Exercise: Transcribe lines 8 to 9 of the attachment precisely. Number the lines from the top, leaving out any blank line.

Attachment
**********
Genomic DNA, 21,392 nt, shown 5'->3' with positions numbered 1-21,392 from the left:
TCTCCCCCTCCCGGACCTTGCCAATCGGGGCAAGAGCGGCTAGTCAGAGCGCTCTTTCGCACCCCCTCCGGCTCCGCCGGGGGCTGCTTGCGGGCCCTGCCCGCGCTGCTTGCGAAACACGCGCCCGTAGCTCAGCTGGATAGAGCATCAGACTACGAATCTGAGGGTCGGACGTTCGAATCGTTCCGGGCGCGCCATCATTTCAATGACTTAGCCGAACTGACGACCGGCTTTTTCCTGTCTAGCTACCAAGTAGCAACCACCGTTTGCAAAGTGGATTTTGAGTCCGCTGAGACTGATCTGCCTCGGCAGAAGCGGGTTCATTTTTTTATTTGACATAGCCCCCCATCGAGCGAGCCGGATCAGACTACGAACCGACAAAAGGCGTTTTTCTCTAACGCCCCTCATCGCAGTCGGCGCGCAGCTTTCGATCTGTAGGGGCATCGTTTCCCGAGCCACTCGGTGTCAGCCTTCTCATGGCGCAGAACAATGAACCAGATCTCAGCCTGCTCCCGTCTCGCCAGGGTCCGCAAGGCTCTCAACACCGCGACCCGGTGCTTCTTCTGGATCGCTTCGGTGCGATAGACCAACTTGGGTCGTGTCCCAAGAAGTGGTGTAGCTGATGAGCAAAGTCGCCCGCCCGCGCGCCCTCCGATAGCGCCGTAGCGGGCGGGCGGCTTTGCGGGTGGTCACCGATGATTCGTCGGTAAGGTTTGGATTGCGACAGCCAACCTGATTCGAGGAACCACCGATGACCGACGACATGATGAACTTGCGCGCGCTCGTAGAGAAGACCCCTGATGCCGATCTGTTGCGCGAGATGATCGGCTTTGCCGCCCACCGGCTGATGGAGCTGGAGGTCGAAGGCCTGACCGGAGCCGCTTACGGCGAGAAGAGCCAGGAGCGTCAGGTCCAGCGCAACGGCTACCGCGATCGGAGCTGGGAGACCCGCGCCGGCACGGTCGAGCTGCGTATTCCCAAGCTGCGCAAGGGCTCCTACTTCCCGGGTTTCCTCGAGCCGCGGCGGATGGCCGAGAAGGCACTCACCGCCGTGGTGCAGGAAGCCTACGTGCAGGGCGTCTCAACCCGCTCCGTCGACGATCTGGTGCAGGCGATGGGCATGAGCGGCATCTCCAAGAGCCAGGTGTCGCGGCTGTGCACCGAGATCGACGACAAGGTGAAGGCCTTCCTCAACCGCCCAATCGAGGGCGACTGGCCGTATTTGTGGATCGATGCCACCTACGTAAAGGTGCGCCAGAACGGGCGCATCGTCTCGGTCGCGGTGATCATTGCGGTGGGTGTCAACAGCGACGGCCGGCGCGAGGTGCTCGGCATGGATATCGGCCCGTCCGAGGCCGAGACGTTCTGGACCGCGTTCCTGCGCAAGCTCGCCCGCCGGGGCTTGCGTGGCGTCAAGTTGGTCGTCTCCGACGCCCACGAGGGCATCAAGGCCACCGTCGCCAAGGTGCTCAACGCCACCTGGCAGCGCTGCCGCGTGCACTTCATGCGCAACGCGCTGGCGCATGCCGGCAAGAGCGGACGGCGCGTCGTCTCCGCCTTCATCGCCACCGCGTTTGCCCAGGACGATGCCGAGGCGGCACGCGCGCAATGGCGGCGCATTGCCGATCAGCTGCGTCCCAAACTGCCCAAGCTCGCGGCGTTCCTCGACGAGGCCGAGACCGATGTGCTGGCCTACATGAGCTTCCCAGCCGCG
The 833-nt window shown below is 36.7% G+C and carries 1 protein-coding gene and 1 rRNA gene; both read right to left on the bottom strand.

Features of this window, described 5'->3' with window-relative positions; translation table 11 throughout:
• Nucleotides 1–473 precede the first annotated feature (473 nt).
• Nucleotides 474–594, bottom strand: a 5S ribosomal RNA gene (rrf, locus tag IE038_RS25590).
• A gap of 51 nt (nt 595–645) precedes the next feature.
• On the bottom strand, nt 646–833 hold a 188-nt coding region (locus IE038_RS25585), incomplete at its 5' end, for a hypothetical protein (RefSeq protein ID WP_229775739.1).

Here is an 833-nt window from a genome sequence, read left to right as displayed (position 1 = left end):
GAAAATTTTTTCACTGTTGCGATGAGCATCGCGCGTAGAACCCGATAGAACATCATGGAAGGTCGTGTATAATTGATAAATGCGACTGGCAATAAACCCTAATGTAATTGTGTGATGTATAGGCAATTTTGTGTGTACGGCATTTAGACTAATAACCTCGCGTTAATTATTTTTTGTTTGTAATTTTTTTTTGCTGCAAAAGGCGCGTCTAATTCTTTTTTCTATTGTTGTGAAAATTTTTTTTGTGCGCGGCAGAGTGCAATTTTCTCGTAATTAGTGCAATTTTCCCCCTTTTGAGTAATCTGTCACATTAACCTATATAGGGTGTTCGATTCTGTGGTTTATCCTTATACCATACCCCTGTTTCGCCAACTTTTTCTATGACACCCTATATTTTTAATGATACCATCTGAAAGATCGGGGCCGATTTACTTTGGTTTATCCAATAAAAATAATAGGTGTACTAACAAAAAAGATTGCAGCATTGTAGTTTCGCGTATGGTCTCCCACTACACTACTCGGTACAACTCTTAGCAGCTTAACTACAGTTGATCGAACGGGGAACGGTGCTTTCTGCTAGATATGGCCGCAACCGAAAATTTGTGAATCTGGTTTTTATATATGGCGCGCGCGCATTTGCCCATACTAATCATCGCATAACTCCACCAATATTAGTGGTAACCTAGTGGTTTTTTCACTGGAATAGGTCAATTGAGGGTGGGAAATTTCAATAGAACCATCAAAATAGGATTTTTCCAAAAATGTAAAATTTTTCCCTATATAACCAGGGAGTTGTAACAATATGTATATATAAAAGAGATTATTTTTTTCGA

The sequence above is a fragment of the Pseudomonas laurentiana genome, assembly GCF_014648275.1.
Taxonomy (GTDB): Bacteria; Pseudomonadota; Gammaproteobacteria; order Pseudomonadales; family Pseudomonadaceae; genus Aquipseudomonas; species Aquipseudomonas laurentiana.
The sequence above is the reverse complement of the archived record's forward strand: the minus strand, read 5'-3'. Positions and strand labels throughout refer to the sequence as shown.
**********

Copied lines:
• On the bottom strand, nt 646–833 hold a 188-nt coding region (locus IE038_RS25585), incomplete at its 5' end, for a hypothetical protein (RefSeq protein ID WP_229775739.1).

Here is an 833-nt window from a genome sequence, read left to right as displayed (position 1 = left end):